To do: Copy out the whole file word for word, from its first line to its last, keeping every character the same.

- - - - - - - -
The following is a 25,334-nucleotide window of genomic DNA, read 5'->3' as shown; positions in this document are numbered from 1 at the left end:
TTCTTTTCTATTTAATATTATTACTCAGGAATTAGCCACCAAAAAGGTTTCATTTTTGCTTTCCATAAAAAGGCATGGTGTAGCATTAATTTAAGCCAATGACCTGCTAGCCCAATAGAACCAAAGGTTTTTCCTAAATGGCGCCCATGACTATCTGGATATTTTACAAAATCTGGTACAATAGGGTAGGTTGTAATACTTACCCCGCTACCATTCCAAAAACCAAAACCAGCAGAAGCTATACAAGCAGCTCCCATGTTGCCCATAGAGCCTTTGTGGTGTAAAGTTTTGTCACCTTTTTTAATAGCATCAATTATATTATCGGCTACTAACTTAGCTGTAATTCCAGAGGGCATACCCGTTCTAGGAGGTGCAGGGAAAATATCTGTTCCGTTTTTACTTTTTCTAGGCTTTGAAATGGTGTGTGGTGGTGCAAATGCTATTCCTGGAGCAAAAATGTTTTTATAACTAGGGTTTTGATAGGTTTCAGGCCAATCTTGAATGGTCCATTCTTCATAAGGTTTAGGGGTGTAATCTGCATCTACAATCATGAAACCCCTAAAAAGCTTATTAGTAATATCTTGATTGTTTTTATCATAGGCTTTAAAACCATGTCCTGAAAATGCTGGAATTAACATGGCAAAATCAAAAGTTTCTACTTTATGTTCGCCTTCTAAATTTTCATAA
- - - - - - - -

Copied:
The following is a 25,334-nucleotide window of genomic DNA, read 5'->3' as shown; positions in this document are numbered from 1 at the left end:
TTCTTTTCTATTTAATATTATTACTCAGGAATTAGCCACCAAAAAGGTTTCATTTTTGCTTTCCATAAAAAGGCATGGTGTAGCATTAATTTAAGCCAATGACCTGCTAGCCCAATAGAACCAAAGGTTTTTCCTAAATGGCGCCCATGACTATCTGGATATTTTACAAAATCTGGTACAATAGGGTAGGTTGTAATACTTACCCCGCTACCATTCCAAAAACCAAAACCAGCAGAAGCTATACAAGCAGCTCCCATGTTGCCCATAGAGCCTTTGTGGTGTAAAGTTTTGTCACCTTTTTTAATAGCATCAATTATATTATCGGCTACTAACTTAGCTGTAATTCCAGAGGGCATACCCGTTCTAGGAGGTGCAGGGAAAATATCTGTTCCGTTTTTACTTTTTCTAGGCTTTGAAATGGTGTGTGGTGGTGCAAATGCTATTCCTGGAGCAAAAATGTTTTTATAACTAGGGTTTTGATAGGTTTCAGGCCAATCTTGAATGGTCCATTCTTCATAAGGTTTAGGGGTGTAATCTGCATCTACAATCATGAAACCCCTAAAAAGCTTATTAGTAATATCTTGATTGTTTTTATCATAGGCTTTAAAACCATGTCCTGAAAATGCTGGAATTAACATGGCAAAATCAAAAGTTTCTACTTTATGTTCGCCTTCTAAATTTTCATAA